By Sage Thee
As I write this, my cat Jinx attacks my laptop with more vigor and determination than I think I have ever shown to anything in my entire life. I should be more like that, I say to myself as I pick her up and gently place her on her bed with a shoelace (her favorite toy), so she does not tear yet another letter from my keyboard. Which gets me thinking, what can our animals teach us about life and being human?
Animals know how to be happy in the purest, least-complicated way imaginable. What would it be like to be that carefree? As humans, especially as adult humans, we have a never-ending list of responsibilities, and just as many things to worry about. These things can get in the way of feeling happiness at all; especially the uncomplicated things. In a world that is increasingly complicated, it’s hard to find time for things like that. While we may never be able to reach our pets’ levels of carefree-nirvana, we can, at the very least, be inspired by it.
Cats and dogs wrote the book on little joys: from a stray shoelace to greeting you at the door, from napping in a spot of sun to gnawing on a bone. Some of the smallest things bring our pets the greatest happiness. It is so easy to get caught up in the chaos of life that we miss out on the little things, but those are often some of the things that bring the most joy and truly make life worth living. Now, I am not saying to go out and bark at your fence until you reach True Nirvana or anything like that. But I urge you to take inspiration in the unbridled joy a dog finds from something so inconsequential as barking at strangers beyond the fence.
I think we could all learn a thing or two from our pets about happiness. I have never seen a creature so content as my cat playing with a shoelace I took from an old tennis shoe. Our society is built around the monetization and commodification of work and labor. Every day we work for something more, something better. It is what we have been taught to do and how we have been taught to think, and there are many benefits to this way of living! But in working for tomorrow, we give up living for today, and we can lose so many important little moments. But with animals, they do not need (or want) anything extravagant to be happy, and I wish I were more like that; I really do. To get all my life’s fulfillment from a cardboard box or a shoelace or a bone, I think that would be a beautiful existence indeed.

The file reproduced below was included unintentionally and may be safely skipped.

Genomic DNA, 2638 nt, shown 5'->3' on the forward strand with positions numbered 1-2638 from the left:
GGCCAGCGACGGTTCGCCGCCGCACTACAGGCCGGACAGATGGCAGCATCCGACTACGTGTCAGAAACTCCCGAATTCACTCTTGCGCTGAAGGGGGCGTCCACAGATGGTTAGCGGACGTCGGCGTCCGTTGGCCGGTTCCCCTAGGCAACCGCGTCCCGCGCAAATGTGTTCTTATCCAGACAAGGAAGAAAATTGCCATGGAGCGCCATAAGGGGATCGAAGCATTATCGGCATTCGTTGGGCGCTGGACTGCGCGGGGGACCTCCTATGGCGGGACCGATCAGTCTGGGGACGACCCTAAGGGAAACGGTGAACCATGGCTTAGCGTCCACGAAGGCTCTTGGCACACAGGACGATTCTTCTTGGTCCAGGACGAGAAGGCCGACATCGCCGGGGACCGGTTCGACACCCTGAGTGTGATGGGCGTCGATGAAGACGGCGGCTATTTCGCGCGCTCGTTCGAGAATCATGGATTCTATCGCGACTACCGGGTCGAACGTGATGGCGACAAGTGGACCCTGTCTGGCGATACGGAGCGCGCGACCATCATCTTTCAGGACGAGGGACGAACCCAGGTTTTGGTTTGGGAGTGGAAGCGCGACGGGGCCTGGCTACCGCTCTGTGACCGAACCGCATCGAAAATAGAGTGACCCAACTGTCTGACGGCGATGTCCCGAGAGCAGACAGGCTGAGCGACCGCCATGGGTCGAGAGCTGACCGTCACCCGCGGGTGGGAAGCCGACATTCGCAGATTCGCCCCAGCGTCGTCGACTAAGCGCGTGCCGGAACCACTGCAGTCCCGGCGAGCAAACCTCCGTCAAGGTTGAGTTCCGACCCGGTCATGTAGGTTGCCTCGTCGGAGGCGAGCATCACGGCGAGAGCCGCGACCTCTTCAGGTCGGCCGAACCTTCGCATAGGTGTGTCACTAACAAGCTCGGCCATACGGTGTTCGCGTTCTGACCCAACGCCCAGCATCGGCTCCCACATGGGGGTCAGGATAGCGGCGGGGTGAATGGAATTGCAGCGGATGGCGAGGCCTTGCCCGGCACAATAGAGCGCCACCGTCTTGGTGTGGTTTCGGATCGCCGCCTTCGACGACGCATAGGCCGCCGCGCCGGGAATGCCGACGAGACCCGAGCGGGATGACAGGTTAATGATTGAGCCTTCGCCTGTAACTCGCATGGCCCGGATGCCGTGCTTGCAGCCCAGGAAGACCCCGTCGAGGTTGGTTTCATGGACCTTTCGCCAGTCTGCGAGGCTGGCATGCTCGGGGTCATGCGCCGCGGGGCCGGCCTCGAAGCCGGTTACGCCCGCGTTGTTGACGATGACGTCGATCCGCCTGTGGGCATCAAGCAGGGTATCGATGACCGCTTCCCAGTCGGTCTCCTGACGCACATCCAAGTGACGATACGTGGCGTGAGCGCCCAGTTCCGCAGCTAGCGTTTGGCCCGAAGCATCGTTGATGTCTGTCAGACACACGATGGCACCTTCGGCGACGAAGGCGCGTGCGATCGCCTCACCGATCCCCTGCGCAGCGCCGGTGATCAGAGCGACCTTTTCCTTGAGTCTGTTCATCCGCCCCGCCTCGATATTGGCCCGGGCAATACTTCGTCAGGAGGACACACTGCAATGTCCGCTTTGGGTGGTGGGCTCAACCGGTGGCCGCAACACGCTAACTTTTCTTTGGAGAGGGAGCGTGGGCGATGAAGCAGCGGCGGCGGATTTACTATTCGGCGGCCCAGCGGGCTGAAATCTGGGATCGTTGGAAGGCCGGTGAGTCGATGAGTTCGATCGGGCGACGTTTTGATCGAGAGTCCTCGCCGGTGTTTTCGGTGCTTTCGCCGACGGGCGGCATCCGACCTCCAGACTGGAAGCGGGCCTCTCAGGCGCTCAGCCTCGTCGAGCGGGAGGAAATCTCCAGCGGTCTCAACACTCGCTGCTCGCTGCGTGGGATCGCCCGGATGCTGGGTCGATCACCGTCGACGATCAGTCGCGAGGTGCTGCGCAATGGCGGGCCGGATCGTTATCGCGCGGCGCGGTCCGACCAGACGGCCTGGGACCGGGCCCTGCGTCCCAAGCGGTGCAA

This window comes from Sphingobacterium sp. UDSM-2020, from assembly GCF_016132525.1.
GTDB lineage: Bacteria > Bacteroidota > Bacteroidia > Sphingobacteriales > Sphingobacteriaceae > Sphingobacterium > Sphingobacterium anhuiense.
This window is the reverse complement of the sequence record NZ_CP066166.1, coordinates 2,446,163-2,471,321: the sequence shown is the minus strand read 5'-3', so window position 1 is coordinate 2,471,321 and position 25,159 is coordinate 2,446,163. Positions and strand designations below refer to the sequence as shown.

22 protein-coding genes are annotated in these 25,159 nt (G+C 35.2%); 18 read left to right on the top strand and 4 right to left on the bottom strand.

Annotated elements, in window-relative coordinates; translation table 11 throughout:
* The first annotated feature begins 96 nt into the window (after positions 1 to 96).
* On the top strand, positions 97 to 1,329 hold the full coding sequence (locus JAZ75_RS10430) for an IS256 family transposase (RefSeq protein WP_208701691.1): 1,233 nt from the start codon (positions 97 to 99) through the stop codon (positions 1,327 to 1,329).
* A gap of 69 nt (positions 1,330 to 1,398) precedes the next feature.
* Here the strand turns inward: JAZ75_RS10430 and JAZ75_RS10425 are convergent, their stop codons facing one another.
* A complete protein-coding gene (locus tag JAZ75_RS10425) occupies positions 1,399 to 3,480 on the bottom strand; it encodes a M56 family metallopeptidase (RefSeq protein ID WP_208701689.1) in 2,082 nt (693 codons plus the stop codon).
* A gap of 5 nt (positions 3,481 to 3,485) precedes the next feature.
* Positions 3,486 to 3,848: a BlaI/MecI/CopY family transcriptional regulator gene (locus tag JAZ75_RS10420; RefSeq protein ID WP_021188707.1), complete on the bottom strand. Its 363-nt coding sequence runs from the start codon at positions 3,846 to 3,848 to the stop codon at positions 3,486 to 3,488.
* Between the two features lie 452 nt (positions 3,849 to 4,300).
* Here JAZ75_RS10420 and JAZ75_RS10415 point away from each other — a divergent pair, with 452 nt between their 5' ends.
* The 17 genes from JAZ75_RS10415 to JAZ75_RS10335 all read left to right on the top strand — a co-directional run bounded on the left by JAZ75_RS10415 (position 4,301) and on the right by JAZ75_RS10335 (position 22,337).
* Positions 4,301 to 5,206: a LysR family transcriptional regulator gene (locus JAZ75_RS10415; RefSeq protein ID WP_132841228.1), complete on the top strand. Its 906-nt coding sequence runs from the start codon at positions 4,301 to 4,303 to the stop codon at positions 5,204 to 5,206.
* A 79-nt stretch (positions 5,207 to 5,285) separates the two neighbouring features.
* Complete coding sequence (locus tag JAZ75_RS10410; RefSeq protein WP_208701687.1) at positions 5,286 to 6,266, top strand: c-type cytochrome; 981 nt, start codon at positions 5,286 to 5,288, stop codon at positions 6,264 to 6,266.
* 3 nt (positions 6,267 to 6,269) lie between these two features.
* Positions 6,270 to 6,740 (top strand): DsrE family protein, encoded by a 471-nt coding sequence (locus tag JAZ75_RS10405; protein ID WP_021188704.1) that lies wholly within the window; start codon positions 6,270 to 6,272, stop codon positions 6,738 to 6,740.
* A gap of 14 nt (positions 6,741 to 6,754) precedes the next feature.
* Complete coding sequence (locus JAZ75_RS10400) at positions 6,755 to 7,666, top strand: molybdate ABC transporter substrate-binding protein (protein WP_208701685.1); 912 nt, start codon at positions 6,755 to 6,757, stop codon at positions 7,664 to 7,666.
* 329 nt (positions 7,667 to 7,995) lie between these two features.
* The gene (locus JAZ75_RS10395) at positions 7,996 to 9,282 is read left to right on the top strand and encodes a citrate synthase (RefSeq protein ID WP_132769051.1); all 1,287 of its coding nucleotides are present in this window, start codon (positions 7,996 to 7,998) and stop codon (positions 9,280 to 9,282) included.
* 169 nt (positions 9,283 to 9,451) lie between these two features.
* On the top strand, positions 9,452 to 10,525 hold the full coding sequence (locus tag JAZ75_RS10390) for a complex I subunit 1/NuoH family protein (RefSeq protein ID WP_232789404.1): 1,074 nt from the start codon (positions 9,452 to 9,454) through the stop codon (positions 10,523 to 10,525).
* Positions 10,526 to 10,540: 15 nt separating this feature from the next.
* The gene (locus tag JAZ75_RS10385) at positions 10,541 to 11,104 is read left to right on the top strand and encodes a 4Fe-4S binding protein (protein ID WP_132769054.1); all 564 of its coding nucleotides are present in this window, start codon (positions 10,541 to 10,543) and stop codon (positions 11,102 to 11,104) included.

Watching the sunset with those I love means more to me now than anything else in the world. If there is one thing we have all learned from this past year, it is that spending time with those we love is absolutely crucial. That beautiful sunset gives me more fulfillment than any achievement or paycheck ever could, something that has been no small feat to cultivate within myself. What I am trying to say, dear reader, is that it takes a lot of practice to be happy. I do not think I have fully cracked the code yet, as it were—but with a big fat cat purring in my life, I can tell I am close to figuring it out.